Microsoft's Windows 8 faces challenges not only on tablets, but also the desktops and laptops where Windows has long dominated.
Just how much of a risk is Microsoft taking with Windows 8?
The answer: a pretty big one.
If Windows 8 indeed arrives at the tail end of 2012, it will
be exactly three years since the release of Windows 7. As Microsoft executives
like to trumpet on the quarterly earnings calls, Windows 7 has sold hundreds of
millions of copies since 2009. In the process, it also earned the critical
success that largely eluded its predecessor, the much-maligned Windows Vista.
But that success creates an issue for Microsoft as it seeks
to promote this latest operating system: How do you sell satisfied customers on
the idea of upgrading so soon?
The answer: You tell them that Windows 8 is uniquely suited
to handle the challenges of the tech landscape as its evolved over the past
three years. That its equally suited for tablets and traditional PCs, and that
the adjustments to the interface by Microsoft engineersincluding significant
tweaks to file systems and securitywill make lives easier for everyone, from
teenagers to power users.
However, that might not prove enough to convince everyone
whos purchased a Windows system within the past two years to shell out the
money for Windows 8. Remember that a majority of PC users clung for quite some
time to Windows XP, which (thanks to any number of software updates over the
years) evolved into a solid workhorse of an operating system; according to Net
Applications, it still occupies some 47.19 percent of the desktop market,
followed by 36.40 percent for Windows 7. In other words, people dont easily
give up their old OS. This is potentially bad news for Windows 8 if it wants to
quickly eclipse its predecessors in overall sales.
Microsofts first big push behind Windows 8 might instead
center on its usefulness as a tablet operating systemas easy-to-use as an iPad
or Android tablet, at least in theory, while also providing the power required
for productivity and high-end entertainment.
Indeed, Microsoft is already signaling that it will place Windows
8s mobility front-and-center in any marketing campaign. Pundits and
tech-watchers expect the company to unveil the Windows 8 Consumer Preview (a
fancy term for beta) at this Februarys Mobile World Congress in Barcelona.
And many of the postings on the official Building
Windows 8 blog have centered on mobile-centric features such as Windows
8s app store and support for ARM architecture.
But while the Windows franchise has enjoyed a relatively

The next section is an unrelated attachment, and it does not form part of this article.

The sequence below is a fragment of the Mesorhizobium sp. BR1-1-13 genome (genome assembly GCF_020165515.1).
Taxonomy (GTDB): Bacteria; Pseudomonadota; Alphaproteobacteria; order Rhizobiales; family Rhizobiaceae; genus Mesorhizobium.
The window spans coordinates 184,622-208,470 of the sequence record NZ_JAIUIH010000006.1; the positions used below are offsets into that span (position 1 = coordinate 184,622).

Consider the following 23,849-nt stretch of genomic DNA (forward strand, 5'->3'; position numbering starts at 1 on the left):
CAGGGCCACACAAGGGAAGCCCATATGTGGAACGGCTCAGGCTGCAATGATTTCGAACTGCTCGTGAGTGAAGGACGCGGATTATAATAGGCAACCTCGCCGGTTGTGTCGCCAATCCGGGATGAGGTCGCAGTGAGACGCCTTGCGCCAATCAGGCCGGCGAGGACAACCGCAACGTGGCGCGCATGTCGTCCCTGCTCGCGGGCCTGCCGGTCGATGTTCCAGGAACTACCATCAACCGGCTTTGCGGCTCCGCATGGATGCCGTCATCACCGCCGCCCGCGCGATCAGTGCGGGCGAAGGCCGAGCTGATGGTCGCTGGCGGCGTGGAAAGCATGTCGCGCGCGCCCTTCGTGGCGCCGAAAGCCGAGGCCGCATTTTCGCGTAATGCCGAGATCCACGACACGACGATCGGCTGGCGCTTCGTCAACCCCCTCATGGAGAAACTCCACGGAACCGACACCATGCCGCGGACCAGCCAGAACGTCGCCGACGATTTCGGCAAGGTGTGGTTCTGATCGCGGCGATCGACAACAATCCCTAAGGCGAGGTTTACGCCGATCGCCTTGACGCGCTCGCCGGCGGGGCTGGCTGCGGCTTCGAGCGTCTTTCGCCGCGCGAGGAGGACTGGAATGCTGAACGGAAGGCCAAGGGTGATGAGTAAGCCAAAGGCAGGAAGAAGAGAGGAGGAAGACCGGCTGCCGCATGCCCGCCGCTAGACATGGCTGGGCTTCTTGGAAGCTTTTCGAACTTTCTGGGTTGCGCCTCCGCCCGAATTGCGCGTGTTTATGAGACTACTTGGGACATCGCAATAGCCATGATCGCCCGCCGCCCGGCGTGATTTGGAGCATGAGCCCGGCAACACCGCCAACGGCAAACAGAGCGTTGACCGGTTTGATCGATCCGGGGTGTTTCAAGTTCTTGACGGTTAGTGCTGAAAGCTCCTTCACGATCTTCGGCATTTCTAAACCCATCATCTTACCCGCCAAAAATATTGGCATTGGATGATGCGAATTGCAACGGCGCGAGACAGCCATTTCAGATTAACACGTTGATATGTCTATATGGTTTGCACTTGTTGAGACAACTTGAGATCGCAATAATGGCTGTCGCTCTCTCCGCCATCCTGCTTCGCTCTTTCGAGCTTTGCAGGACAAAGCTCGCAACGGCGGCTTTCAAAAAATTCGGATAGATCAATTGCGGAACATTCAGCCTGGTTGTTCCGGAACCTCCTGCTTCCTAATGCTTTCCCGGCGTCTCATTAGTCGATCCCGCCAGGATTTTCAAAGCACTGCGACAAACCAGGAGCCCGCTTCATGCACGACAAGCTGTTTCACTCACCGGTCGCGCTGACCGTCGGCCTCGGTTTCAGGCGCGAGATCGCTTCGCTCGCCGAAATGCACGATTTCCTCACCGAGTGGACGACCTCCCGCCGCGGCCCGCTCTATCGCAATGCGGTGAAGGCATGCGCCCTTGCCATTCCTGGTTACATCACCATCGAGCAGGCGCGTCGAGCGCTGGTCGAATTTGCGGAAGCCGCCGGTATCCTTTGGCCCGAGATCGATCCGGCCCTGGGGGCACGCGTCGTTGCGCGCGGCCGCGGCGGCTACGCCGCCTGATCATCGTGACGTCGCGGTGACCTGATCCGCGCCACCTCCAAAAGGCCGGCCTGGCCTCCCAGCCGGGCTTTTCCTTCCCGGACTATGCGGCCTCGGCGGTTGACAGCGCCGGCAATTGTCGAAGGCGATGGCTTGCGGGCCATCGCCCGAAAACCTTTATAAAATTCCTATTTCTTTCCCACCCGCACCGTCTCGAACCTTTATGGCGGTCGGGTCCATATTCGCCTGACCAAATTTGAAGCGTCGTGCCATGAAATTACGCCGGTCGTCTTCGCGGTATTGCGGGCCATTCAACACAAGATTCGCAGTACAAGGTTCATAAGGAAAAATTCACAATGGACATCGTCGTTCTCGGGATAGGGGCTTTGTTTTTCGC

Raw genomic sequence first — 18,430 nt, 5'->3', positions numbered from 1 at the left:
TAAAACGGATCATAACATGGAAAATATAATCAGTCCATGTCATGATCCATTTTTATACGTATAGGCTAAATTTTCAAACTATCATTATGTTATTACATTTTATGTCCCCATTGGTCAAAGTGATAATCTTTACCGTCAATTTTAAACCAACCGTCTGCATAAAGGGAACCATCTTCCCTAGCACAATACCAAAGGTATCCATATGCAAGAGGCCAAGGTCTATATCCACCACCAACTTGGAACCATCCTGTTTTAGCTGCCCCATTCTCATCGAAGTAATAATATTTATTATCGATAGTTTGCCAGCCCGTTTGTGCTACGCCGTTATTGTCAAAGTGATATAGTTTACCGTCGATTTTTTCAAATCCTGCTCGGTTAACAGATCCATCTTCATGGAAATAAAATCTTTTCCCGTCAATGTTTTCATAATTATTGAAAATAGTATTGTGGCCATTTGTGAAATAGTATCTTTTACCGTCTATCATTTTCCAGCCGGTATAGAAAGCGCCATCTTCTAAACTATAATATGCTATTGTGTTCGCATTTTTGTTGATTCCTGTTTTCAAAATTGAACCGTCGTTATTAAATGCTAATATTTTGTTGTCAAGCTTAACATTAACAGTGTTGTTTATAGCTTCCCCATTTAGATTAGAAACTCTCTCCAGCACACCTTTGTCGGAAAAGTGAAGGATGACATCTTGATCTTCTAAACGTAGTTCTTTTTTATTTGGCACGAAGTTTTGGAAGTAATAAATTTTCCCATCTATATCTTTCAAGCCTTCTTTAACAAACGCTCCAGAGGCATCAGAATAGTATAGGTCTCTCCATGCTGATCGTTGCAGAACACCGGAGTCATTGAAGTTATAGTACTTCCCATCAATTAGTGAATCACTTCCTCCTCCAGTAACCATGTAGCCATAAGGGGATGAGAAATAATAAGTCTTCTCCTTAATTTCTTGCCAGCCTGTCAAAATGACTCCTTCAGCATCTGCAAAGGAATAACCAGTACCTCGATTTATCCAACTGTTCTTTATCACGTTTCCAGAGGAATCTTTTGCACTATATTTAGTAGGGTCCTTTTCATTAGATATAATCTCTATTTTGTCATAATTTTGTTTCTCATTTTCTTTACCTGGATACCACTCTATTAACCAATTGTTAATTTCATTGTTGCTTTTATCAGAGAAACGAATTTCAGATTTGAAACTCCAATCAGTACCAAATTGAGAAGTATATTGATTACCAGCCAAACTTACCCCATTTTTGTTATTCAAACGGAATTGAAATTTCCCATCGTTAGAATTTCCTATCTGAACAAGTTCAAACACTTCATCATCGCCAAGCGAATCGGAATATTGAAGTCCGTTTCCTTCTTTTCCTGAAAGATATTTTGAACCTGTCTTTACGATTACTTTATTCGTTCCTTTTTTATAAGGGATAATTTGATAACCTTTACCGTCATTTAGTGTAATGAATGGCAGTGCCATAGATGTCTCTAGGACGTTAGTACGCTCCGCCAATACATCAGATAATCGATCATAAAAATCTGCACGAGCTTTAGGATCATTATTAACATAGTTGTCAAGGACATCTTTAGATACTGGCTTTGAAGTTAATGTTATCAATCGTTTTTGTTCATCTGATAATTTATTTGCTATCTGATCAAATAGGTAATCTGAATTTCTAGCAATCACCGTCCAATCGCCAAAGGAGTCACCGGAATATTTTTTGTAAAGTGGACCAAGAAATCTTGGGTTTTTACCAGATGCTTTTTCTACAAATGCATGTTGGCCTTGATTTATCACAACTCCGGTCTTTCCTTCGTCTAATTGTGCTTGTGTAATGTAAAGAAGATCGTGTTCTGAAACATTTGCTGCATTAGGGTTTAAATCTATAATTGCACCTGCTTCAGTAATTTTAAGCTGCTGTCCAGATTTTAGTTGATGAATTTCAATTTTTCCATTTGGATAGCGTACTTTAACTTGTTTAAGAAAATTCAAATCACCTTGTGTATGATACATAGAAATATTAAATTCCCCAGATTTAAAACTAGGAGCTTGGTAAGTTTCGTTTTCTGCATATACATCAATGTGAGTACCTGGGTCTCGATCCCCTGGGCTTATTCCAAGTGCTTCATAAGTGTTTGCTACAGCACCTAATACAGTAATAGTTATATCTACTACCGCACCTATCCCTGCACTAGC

unimpeded competitive landscape in desktop and laptop operating systems,
handily dominating that segment for many years, its the underdog in tablets.
Apples iPad currently dominates the market, which is crowded with Google
Android devices. Microsoft will need to make the case to consumers that its
Windows 8 tablets offer something above and beyond those well-tested,
Microsoft executives have spent the past few months encouraging
third-party developers to create apps for Windows 8, with the aim of scaling up
a healthy ecosystem as quickly as possible. It is also leveraging other
Microsoft franchises in the service of making Windows 8 tablets more
attractive, at least to those users who want a lightweight productivity tool.
As part of the flurry of details surrounding Windows on ARM
(the architecture that will power many of the upcoming tablets), Microsoft let
slip that it will support a new version of Office software. Within the Windows
desktop, WOA includes desktop versions of the new Microsoft Word, Excel,
PowerPoint, and OneNote, code-named Office 15, Steven Sinofsky, president of
Microsofts Windows and Windows Live division, wrote in a Feb. 9 posting on the
Windows 8 blog. WOA will be a no-compromise product for people who want
to have the full benefits of familiar Office productivity software and
Will the combination of a big apps ecosystem, Office, and
WOA make Windows 8 an instant competitor to the iPad and other tablets? Thats
a question that Microsoft wants answered in the affirmative. But it faces a
potentially hard battle for adoption, not only on tablets, but traditional PCs
Nicholas Kolakowski on Twitter
Nicholas Kolakowski is a staff editor at eWEEK, covering Microsoft and other companies in the enterprise space, as well as evolving technology such as tablet PCs. His work has appeared in The Washington Post, Playboy, WebMD, AARP the Magazine, AutoWeek, Washington City Paper, Trader Monthly, and Private Air. He lives in Brooklyn, New York.